“Gary, my purse was stolen, but I just want my ID, photos, and credit cards back—the thief can have the money!” That was the gist of a call I received from a fellow church member.
“Do you really want to limit your demonstration of God’s goodness?” I asked. My friend—let’s call her Betty—didn’t know what I meant. I explained that outlining how this experience was going to work out by expecting only partial good was also expecting partial bad. And wasn’t that limiting God’s power to correct and harmonize the situation in full? It’s like accepting bread crumbs when we can expect and have the full loaf.
Are we going to let an untoward event tempt us into feeling victimized?
In Science and Health with Key to the Scriptures, Mary Baker Eddy states, “When the destination is desirable, expectation speeds our progress” (p. 426). So to progress in full, our expectation must also be in full, not partial.
Betty went on to describe how the young thief had bumped her in the grocery store and had run away with her purse. Understandably, she was upset, fearful, and in despair. But she was willing to reason spiritually in hopes of regaining her peace.
“Betty,” I asked, “how would you identify that young man?”
“As a thief.”
“Then what does that make you?”
“Hmm … a victim, I guess.”
“Do you really want to be a victim?”
“No. But how do I stop feeling like one?”
“By correctly identifying the young man and yourself.”
It’s at a moment like this that we have a choice to make—a choice that will determine the effectiveness of our prayer, whatever the challenge may be. Are we going to let an untoward event tempt us into feeling victimized? Or are we going to look beyond what the material senses tell us and affirm instead what we know to be spiritually true about both individuals?
Science and Health states: “The false evidence of material sense contrasts strikingly with the testimony of Spirit. Material sense lifts its voice with the arrogance of reality and says:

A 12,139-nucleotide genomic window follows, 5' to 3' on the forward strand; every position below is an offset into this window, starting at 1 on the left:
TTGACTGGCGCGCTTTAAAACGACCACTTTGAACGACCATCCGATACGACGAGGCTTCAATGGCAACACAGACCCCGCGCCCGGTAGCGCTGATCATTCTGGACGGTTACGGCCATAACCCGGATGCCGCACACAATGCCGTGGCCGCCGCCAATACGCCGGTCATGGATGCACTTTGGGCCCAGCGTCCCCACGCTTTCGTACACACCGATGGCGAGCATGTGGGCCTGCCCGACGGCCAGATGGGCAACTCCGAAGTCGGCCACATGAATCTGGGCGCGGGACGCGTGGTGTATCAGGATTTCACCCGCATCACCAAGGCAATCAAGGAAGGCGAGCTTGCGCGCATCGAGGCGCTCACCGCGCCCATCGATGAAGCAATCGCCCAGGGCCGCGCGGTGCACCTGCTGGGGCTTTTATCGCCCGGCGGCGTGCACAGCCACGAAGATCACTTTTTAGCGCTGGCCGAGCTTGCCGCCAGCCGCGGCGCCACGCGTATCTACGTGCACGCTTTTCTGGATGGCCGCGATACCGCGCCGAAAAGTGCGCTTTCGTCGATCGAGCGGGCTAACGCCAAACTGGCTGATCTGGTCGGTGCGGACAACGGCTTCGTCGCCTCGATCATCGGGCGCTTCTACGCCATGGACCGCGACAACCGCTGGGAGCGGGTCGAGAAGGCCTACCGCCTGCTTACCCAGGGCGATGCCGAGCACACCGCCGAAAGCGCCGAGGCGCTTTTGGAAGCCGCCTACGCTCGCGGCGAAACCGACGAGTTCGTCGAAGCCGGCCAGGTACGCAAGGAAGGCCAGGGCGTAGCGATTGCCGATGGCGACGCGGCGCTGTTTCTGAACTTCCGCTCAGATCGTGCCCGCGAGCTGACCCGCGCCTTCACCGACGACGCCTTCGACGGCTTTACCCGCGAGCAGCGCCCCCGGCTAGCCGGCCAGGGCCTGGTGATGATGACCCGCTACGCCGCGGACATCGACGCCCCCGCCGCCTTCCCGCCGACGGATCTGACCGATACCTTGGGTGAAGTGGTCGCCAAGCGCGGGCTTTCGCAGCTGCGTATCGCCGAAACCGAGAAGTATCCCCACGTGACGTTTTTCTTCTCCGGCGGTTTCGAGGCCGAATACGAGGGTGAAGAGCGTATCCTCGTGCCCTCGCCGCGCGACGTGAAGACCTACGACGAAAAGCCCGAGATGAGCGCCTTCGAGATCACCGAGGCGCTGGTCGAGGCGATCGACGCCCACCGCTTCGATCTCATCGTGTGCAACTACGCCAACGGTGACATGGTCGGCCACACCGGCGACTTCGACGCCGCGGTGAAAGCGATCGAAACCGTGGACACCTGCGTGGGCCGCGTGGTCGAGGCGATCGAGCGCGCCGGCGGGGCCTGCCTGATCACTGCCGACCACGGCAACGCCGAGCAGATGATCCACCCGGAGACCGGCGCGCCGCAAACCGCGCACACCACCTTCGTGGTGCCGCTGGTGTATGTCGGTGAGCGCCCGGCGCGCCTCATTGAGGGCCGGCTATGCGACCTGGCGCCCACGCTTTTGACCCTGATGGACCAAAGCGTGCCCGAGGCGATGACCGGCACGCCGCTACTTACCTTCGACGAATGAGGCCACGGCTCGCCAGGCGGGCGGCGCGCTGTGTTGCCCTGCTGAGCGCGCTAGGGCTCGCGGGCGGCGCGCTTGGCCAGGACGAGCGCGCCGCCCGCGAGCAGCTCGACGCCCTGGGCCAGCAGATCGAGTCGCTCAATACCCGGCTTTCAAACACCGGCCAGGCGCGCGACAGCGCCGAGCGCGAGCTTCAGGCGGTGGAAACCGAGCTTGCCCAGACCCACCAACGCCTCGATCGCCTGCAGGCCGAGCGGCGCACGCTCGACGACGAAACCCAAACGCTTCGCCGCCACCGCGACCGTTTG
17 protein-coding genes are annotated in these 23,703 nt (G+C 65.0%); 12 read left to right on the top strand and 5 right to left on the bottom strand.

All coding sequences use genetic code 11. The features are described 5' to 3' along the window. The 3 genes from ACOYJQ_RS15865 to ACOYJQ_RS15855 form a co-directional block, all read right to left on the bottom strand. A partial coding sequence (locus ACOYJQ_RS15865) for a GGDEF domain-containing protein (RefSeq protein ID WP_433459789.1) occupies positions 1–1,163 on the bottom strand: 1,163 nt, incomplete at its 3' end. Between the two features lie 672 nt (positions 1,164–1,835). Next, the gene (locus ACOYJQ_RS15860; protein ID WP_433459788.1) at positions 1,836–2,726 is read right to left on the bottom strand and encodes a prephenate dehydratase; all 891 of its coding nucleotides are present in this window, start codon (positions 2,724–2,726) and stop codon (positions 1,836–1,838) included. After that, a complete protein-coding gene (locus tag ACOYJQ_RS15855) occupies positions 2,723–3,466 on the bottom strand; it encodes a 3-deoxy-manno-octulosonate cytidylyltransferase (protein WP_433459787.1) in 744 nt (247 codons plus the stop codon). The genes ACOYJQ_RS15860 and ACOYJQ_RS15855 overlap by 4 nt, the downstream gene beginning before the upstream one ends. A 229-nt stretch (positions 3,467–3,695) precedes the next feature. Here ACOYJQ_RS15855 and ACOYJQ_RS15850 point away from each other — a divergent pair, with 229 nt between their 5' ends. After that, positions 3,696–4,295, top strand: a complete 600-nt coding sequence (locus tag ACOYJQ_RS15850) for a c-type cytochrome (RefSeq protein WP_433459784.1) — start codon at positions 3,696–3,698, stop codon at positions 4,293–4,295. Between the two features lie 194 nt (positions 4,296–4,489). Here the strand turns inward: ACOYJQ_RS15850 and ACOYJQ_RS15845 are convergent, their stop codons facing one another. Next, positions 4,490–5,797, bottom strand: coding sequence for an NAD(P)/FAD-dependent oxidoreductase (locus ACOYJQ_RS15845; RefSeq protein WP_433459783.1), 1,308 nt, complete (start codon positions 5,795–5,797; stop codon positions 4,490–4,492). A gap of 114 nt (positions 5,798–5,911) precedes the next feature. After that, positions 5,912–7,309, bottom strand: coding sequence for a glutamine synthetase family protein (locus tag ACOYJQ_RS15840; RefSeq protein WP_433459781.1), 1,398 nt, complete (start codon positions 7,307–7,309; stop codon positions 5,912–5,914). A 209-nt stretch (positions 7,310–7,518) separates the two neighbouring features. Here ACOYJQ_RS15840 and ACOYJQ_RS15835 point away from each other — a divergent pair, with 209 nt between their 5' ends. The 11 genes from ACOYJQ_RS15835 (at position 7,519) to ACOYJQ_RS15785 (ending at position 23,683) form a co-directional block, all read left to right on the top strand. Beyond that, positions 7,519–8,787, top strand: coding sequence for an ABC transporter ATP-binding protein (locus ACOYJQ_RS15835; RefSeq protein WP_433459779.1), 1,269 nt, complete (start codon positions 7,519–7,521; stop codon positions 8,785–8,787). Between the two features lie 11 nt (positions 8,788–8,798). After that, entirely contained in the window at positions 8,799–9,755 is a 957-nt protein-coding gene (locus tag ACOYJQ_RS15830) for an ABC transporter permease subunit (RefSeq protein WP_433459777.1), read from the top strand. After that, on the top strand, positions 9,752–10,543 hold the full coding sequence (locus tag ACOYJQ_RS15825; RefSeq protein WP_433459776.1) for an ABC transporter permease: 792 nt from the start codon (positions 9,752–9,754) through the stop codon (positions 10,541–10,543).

“I am wholly dishonest, and no man knoweth it. I can cheat, lie, commit adultery, rob, murder, and I elude detection by smooth-tongued villainy.…
“Spirit, bearing opposite testimony, saith:
“I am Spirit. Man, whose senses are spiritual, is my likeness. He reflects the infinite understanding, for I am Infinity. The beauty of holiness, the perfection of being, imperishable glory,—all are Mine, for I am God” (pp. 252–253).
The passage goes on to encourage readers to see through the lies the material senses present and to overcome our belief in them. Betty and I discussed God’s allness and goodness, and man’s heritage of honesty and love. The false evidence that man has committed a crime—taken something that doesn’t belong to him—is corrected through forgiveness and the expectation of only good, including repentance and reform. Betty quickly understood that in the process of holding the correct view of that man, both he and she could be redeemed and blessed.
We then reasoned more spiritually about what she thought had been stolen. Could Betty’s spiritual identity be stolen? Could the removal of the photos remove the love felt for those individuals? And, instead of thinking of money as substance, couldn’t we realize that, as the reflection of divine Mind, the only real substance, we included abundance?
The divine Mind is constantly imparting what is good, pure, and true about each individual.
And if all of this was true for Betty, wasn’t it true for the young man as well? Would God’s man take from someone what he already has? No! Nor could anyone lose what he or she eternally includes. We agreed to pray together further with these metaphysical truths.
Early the next morning I received a call from Betty reporting that she had heard a loud noise coming from the mail slot in her door. She immediately looked out the window and saw the same young man walking rapidly away. And there, by the mail slot, was her purse, restored in whole—ID, photos, credit cards, and even the money.
Together we rejoiced in this beautiful healing of both the young man and her.
So what exactly took place? Wasn’t it the correct identification of man that awakened both the thief and the victim to see that they were neither? The Bible states it this way: “Brethren, if a man be overtaken in a fault, ye which are spiritual, restore such an one in the spirit of meekness; considering thyself, lest thou also be tempted” (Galatians 6:1).
God is always preserving man’s spiritual identity, and we can look to this truth to correct any false picture suggesting otherwise. The understanding that man is governed only by God, good, removes the imposition another’s actions might seem to place on us. We see the wrong action as simply a dream of mortal mind, and not representing someone’s actual identity.
The divine Mind is constantly imparting what is good, pure, and true about each individual. As we acknowledge this spiritual fact, we see a child of God in place of a thief, and another child of God in place of a victim.
So with any adverse event involving another person, will we be accepting the material picture of two unfortunate mortals, or acknowledging the spiritual reality of two children of God? It’s definitely a choice we’re making, so let’s choose wisely!
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